F or Carren Strock, the revelation came when she was She had met her husband — "a terrific guy, very sweet" — at high school when she was 16, had been married to him for 25 years, had two dearly loved children, and what she describes as a "white-picket-fence existence" in New York.

Then, one day, sitting opposite her best friend, she realised: "Oh my God. I'm in love with this woman. From that moment Strock's understanding of her sexuality changed completely. She felt compelled to tell her friend, but her attraction wasn't reciprocated; at first she wasn't sure whether she had feelings for women in general, or just this one in particular.

But she gradually came to realise, and accept, that she was a lesbian. She also started to realise that her experience wasn't unusual. Strock decided to interview other married women who had fallen in love with women, "putting up fliers in theatres and bookstores. Late-blooming lesbians — women who discover or declare same-sex feelings in their 30s and beyond — have attracted increasing attention over the last few years, partly due to the clutch of glamorous, high-profile women who have come out after heterosexual relationships.

Cynthia Nixon , for instance, who plays Miranda in Sex and the City, was in a heterosexual relationship for 15 years, and had two children, before falling for her current partner, Christine Marinoni, in Last year, it was reported that the British singer Alison Goldfrapp , who is in her mids, had started a relationship with film editor Lisa Gunning.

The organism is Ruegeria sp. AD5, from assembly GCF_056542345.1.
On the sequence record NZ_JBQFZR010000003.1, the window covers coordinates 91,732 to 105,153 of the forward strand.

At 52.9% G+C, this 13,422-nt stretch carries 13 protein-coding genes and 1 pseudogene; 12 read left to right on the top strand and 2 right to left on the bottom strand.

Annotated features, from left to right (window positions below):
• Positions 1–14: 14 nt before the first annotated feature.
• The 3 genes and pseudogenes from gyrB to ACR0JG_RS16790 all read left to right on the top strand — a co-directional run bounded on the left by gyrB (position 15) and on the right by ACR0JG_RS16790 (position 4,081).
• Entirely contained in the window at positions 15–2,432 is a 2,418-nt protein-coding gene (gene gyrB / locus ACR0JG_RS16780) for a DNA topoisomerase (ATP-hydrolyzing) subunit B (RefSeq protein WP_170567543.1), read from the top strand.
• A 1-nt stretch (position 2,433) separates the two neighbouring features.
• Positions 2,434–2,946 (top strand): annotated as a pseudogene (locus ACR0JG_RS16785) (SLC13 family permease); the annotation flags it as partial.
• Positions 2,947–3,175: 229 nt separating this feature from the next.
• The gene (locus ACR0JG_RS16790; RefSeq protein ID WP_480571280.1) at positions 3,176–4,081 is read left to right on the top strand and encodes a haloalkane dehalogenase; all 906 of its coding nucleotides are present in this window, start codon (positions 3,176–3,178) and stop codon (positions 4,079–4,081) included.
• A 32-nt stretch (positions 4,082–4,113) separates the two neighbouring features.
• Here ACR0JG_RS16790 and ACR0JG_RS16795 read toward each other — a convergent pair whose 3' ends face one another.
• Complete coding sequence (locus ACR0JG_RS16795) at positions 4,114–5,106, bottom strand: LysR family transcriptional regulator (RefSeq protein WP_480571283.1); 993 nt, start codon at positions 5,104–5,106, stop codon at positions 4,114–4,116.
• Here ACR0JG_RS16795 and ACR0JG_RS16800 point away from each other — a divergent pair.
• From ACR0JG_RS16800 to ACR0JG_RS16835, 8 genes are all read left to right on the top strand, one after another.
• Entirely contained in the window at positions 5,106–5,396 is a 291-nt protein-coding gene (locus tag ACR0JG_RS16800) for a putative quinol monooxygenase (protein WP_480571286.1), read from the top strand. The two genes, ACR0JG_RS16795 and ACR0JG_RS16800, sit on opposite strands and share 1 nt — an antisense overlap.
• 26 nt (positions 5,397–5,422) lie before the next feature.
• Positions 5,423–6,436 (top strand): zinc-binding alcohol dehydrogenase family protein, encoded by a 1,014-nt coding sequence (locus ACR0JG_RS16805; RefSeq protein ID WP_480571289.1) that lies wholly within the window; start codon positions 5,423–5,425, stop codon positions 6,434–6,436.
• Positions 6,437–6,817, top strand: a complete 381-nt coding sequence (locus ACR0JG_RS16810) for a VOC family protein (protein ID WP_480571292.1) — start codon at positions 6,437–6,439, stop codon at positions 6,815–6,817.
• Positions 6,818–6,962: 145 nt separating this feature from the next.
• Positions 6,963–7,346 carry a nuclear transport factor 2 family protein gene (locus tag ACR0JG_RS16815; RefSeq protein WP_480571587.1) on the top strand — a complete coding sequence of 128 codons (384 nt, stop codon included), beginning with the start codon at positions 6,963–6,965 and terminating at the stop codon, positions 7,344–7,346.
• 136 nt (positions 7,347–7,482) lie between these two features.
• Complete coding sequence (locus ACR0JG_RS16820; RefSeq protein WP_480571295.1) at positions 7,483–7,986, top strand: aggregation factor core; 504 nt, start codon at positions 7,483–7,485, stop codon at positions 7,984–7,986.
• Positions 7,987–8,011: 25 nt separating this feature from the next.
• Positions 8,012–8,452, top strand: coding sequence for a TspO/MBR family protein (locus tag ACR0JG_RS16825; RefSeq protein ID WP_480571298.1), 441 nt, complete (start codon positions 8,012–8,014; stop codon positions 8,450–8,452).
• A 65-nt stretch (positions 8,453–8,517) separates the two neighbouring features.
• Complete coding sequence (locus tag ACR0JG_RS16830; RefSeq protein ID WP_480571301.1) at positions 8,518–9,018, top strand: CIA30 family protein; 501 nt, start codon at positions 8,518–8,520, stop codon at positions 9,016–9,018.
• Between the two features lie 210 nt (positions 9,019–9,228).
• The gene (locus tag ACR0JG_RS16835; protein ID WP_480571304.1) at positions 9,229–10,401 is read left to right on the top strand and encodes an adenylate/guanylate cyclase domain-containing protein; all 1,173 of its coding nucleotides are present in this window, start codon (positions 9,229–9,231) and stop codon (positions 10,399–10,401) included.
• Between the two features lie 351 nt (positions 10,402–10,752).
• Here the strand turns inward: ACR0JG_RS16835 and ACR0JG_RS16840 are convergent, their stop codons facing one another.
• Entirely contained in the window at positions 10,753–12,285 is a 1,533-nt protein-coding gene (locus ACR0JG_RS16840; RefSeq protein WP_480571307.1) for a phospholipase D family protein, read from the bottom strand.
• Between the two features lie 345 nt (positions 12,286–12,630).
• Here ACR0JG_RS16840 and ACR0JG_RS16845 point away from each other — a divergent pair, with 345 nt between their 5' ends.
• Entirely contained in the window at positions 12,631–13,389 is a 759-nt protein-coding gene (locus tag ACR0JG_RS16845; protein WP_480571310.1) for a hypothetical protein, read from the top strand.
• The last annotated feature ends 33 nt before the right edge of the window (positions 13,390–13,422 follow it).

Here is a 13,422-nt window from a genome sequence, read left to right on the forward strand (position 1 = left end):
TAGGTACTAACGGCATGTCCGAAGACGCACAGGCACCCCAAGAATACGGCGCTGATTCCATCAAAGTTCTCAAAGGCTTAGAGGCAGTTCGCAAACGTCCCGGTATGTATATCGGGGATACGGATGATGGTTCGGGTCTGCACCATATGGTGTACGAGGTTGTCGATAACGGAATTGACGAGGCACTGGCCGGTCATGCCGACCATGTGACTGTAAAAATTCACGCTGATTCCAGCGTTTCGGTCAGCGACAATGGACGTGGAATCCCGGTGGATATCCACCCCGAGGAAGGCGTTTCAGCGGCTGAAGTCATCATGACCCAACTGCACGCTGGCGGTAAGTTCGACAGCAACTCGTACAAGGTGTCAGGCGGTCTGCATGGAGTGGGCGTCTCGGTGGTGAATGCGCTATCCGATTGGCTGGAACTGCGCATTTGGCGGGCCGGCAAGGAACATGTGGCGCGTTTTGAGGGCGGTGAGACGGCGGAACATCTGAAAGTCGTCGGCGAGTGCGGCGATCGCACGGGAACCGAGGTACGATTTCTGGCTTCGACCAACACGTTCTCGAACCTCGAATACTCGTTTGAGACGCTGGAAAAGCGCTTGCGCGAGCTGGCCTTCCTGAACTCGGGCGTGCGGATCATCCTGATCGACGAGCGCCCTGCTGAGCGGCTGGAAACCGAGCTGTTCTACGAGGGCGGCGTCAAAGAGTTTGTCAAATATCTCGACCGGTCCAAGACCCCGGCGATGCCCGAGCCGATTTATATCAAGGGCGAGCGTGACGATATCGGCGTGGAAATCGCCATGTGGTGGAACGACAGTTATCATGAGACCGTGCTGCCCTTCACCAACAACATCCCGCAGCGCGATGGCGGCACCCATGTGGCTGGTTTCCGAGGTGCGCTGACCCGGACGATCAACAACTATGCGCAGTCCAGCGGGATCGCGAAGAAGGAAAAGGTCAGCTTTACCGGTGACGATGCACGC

The actor Portia de Rossi was married to a man before coming out and falling in love with the comedian and talkshow host, Ellen DeGeneres , whom she married in And then there's the British retail adviser and television star, Mary Portas , who was married to a man for 13 years, and had two children, before getting together with Melanie Rickey , the fashion-editor-at-large of Grazia magazine.

At their civil partnership earlier this year the pair beamed for the cameras in beautiful, custom-made Antonio Berardi dresses. The subject has now begun attracting academic attention.

Next month at the American Psychological Association's annual convention in San Diego, a session entitled Sexual Fluidity and Late-Blooming Lesbians is due to showcase a range of research, including a study by Christan Moran, who decided to look at the lives of women who had experienced a same-sex attraction when they were over 30 and married to a man.

Moran is a researcher at Southern Connecticut University, and her study was prompted in part by an anguished comment she found on an online message board for married lesbians, written by someone who styled herself "Crazy". She also wanted to explore the notion, she writes, that "a heterosexual woman might make a full transition to a singular lesbian identity.

In other words, they might actually change their sexual orientation. Sarah Spelling, a former teacher, says she can well understand how "you can slide or slip or move into another identity". After growing up in a family of seven children in Birmingham, Spelling met her first serious partner, a man, when she was at university.